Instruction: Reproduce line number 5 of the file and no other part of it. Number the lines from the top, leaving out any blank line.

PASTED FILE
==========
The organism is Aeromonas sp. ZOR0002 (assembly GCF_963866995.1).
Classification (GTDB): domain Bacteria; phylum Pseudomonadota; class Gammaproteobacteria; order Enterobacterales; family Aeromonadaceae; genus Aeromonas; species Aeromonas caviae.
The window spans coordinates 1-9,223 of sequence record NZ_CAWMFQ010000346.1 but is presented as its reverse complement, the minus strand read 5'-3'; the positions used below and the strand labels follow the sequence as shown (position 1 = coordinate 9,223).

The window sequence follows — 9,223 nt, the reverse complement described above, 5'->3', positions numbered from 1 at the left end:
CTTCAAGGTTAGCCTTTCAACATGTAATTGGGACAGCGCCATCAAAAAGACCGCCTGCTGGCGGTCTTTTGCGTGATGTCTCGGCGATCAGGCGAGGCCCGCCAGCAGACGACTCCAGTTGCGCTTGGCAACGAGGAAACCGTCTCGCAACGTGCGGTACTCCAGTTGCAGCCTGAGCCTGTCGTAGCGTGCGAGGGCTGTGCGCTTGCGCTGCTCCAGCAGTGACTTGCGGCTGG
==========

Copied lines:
CTTCAAGGTTAGCCTTTCAACATGTAATTGGGACAGCGCCATCAAAAAGACCGCCTGCTGGCGGTCTTTTGCGTGATGTCTCGGCGATCAGGCGAGGCCCGCCAGCAGACGACTCCAGTTGCGCTTGGCAACGAGGAAACCGTCTCGCAACGTGCGGTACTCCAGTTGCAGCCTGAGCCTGTCGTAGCGTGCGAGGGCTGTGCGCTTGCGCTGCTCCAGCAGTGACTTGCGGCTGG